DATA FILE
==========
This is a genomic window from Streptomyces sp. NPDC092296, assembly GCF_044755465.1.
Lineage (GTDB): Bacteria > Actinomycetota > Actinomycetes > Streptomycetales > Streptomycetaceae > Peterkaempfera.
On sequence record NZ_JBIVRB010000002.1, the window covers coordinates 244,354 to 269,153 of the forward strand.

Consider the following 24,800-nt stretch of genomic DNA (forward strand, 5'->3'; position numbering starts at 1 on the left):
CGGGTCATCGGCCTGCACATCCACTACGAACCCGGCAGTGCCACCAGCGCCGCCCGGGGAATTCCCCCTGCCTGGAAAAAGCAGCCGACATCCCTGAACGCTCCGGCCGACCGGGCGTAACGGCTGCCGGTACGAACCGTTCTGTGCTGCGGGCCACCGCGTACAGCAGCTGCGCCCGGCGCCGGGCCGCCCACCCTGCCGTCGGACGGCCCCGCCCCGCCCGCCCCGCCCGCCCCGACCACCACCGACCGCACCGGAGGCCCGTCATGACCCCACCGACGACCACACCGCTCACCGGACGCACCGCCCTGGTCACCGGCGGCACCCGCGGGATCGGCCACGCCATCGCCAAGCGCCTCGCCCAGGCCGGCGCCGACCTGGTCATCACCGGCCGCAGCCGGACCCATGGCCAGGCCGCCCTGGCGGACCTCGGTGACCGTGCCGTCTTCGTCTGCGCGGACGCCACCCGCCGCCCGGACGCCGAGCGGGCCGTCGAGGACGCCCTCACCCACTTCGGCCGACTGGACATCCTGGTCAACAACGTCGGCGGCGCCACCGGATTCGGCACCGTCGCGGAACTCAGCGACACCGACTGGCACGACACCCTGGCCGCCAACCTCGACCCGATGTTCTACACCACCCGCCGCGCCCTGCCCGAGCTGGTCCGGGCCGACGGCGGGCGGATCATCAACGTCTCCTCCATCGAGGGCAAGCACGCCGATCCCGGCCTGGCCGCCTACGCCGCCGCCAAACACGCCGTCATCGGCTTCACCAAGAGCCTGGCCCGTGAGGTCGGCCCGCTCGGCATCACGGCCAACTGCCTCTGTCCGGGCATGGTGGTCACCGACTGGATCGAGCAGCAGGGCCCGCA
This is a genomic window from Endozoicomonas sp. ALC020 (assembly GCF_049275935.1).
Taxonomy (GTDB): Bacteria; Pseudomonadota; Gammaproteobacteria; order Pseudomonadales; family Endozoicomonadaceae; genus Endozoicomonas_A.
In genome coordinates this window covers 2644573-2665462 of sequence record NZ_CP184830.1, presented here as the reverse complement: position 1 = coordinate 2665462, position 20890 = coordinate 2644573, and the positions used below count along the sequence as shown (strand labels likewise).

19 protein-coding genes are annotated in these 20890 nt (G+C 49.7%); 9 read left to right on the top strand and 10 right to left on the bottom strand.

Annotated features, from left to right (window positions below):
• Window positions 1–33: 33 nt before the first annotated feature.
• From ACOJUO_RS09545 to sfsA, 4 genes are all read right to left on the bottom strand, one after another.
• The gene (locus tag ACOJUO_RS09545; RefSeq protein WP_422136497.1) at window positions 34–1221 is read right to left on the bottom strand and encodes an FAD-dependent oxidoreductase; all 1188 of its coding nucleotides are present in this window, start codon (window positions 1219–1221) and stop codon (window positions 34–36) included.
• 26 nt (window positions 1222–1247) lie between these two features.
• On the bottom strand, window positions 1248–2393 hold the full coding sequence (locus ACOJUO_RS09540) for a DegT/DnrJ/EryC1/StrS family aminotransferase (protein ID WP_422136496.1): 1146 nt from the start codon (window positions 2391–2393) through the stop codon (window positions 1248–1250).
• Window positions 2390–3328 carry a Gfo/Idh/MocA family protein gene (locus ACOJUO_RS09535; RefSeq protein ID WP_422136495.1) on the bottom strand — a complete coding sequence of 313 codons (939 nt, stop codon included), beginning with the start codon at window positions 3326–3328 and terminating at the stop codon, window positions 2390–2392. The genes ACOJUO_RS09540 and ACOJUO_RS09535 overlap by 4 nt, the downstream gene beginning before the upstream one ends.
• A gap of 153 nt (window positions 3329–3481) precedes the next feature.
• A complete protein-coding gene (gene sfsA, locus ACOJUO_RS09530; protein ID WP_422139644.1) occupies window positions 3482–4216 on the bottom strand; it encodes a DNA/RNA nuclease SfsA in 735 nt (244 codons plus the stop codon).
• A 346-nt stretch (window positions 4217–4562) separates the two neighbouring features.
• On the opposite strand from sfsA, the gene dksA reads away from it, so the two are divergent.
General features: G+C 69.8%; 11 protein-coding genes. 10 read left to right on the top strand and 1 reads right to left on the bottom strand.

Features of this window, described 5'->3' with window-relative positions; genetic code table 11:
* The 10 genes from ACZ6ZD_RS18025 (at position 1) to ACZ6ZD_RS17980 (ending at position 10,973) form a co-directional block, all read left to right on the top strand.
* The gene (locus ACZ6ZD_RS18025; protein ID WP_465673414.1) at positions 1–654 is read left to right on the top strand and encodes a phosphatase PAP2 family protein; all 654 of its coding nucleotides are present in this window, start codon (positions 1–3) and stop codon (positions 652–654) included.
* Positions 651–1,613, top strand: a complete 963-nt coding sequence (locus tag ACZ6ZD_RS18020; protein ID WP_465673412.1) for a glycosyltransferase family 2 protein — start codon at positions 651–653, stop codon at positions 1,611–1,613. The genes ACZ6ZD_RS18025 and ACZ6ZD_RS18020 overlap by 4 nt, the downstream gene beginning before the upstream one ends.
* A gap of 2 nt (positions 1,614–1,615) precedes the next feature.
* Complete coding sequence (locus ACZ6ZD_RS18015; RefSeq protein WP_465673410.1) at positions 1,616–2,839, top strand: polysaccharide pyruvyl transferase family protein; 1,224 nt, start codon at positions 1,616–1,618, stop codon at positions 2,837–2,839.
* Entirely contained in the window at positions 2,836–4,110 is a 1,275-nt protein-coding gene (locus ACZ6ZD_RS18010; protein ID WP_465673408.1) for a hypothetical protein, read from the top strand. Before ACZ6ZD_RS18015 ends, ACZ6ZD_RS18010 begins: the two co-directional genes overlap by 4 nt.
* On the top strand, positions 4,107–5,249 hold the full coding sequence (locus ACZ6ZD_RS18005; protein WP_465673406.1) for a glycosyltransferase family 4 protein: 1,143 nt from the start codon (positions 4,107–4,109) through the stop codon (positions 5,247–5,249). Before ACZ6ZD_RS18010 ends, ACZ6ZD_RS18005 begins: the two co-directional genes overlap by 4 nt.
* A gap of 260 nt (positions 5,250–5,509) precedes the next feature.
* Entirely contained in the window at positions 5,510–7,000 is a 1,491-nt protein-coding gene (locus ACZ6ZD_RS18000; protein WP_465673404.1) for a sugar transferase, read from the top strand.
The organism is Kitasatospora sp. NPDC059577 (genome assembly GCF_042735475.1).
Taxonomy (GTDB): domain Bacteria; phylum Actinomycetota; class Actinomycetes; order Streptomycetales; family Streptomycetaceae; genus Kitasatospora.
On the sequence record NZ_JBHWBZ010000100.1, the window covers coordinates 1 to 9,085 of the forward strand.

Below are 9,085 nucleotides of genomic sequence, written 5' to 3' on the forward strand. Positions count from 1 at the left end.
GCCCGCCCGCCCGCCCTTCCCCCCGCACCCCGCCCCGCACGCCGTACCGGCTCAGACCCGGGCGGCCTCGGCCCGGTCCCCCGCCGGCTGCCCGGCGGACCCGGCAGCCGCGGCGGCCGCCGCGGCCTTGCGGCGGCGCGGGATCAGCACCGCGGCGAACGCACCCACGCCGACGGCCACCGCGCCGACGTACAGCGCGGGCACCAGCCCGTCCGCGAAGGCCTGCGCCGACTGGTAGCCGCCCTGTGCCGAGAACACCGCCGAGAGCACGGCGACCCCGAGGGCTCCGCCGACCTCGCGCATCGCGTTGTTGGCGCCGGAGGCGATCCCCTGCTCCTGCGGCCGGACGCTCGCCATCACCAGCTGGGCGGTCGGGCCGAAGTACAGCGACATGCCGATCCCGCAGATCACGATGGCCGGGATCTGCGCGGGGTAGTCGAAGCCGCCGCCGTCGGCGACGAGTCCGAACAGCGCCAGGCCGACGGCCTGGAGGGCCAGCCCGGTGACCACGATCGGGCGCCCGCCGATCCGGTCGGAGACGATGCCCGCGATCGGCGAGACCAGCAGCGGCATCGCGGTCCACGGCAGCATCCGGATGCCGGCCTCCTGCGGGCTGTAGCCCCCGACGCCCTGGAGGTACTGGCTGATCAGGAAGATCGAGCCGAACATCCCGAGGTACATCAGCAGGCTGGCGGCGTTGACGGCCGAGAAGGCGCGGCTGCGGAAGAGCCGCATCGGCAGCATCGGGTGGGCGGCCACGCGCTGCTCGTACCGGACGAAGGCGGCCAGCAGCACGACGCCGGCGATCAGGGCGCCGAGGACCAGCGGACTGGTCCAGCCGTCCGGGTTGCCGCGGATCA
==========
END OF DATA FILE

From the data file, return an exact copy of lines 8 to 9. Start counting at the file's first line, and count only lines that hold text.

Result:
In genome coordinates this window covers 2644573-2665462 of sequence record NZ_CP184830.1, presented here as the reverse complement: position 1 = coordinate 2665462, position 20890 = coordinate 2644573, and the positions used below count along the sequence as shown (strand labels likewise).

19 protein-coding genes are annotated in these 20890 nt (G+C 49.7%); 9 read left to right on the top strand and 10 right to left on the bottom strand.